As mentioned earlier, those who stand out are only "qualified to participate in training" as astronaut candidates. They still have to go through "hellish" training and pass assessments before becoming qualified astronauts.

It is reported that there are more than eight categories and hundreds of subjects involved in the relevant training, with many training units in each subject.

These areas encompass medicine, physiology, psychology, various space science theories, engineering techniques, etc. It is widely agreed that the most "painful" part among these is the centrifuge training.

Astronaut training covers eight categories and over a hundred subjects

It will take quite a long time for a Hong Kong's astronaut to pass through selection and training before going to space. The image shows the launch of a Long March rocket carrying the crew of the Shenzhou-14. (Web Image)

How long does it take to complete the training? An article on the official website of China Manned Space stated that it generally takes about 4 years.

As shown in the resume of Liu Yang, China's first female astronaut, she was selected as an astronaut candidate in 2010 and flew into space for the first time in 2012, accounting for about two years of training. The two numbers above can be used as a reference.

Additionally, considering that Hong Kong's payload specialists fall under the category of "non-professional astronauts", their training courses might be slightly "simplified" and the duration might be a bit shorter, but the specific situation still needs to be observed.

Finally, there's another variable as to when the Hong Kong astronaut can go to space: even astronauts qualified can't just "fly whenever you want".

They need to be selected again to become a member of the "flight crew" for a specific mission before they can actually take off.

When will they be selected? It's very "flexible". Liu Yang flew into space shortly after completing her training, while Deng Qingming from the first batch of astronauts has waited for 25 years.

Of course, with the authorities selecting payload specialists for the first time in Hong Kong and Macao, everyone believes that once Hong Kong residents are successfully selected and trained, they should have a chance to fly into space soon.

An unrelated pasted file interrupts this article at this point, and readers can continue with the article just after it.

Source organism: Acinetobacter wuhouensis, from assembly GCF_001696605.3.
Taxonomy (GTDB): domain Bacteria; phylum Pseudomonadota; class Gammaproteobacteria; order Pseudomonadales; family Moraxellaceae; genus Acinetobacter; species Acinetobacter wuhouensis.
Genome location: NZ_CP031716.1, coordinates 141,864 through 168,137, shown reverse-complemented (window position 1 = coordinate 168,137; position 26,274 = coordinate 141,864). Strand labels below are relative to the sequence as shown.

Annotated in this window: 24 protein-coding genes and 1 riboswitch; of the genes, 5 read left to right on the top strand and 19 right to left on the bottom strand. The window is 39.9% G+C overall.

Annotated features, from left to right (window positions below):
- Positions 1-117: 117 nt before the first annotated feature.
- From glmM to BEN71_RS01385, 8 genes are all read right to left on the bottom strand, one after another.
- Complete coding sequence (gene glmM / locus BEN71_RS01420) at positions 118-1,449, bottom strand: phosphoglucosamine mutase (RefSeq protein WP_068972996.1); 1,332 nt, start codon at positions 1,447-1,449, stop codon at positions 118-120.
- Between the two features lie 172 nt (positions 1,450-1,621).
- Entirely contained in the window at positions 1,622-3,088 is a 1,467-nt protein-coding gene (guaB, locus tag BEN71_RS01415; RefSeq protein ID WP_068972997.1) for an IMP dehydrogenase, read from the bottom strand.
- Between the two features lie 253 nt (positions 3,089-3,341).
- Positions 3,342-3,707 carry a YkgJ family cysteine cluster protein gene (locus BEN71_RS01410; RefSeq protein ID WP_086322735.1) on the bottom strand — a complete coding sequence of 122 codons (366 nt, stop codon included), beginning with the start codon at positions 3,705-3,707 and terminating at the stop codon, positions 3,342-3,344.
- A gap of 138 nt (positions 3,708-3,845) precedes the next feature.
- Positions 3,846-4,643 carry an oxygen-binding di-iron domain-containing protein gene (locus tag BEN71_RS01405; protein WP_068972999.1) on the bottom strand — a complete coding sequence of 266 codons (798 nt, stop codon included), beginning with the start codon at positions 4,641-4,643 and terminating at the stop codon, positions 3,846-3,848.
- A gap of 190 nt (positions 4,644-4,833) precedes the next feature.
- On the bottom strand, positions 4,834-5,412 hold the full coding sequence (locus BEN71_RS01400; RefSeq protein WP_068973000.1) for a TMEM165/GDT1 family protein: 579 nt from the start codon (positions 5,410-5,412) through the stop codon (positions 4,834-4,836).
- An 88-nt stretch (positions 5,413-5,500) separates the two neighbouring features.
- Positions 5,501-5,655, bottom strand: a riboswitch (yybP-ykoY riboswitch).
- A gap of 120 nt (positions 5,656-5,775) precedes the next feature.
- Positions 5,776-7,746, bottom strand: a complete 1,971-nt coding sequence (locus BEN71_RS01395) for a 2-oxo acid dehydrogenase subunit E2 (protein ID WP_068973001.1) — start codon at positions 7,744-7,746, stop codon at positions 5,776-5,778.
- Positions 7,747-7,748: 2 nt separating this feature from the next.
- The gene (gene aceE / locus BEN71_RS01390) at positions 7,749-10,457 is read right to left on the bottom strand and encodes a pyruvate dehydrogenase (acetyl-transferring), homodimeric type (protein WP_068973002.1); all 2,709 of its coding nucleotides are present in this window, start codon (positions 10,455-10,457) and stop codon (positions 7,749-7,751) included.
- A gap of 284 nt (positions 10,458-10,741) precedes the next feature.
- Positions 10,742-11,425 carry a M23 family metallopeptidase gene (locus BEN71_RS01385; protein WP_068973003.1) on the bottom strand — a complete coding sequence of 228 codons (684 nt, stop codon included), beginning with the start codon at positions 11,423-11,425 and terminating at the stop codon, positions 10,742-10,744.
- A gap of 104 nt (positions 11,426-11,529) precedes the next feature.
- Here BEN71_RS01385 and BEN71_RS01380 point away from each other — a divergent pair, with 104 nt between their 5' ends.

Doctoral degree and 3 years of experience required

John Lee, Chief Executive of HKSAR, has stated that it is quite exciting and significant that Hong Kong's payload specialists might go to space in a national space mission. (Image Source: VCG)

According to reports, recruitment for Hong Kong payload specialists are conducted through 11 local universities, five Government research and development centres, the Hong Kong Productivity Council (HKPC), research institutions or companies at the Hong Kong Science Park and Cyberport, as well as government departments and the Hospital Authority.

Applicants should be between 30 and 45 years old and Hong Kong residents who are Chinese citizens.

Male applicants should be between 162 and 175 centimetres in height, and women should be between 160 and 175 centimetres. They need to be physically fit, not allergic, and have no diseases that can affect space flights.

Many Chinese astronauts featured in promotional videos, collectively announcing "The Chinese Space Station is waiting for you to come on a business trip." (Web Image)

In addition, applicants should have at least a doctoral degree and no less than 3 years of work experience in their professional field.

Moreover, the authorities have released promotional videos and posters. The roughly two and a half minute long promotional video features several serving Chinese astronauts, including Yang Liwei, Wang Yaping, Chen Dong, Liu Yang, and Zhai Zhigang, as they collectively express "We are looking forward to your joining" and "The Chinese Space Station is waiting for you to come on a business trip".

The poster also incorporates elements such as rockets taking off and the Chinese space station, with the slogan "Waiting for you to come on a business trip" featured prominently.

Read more: Four scientists transform into astronauts to join the Chinese Tiangong Space Station

Read more: Hong Kong Government: Fully cooperate with the payload specialist selection work

China's manned space has released promotional posters for the selection of reserve astronauts for the first time ever. (Web Image)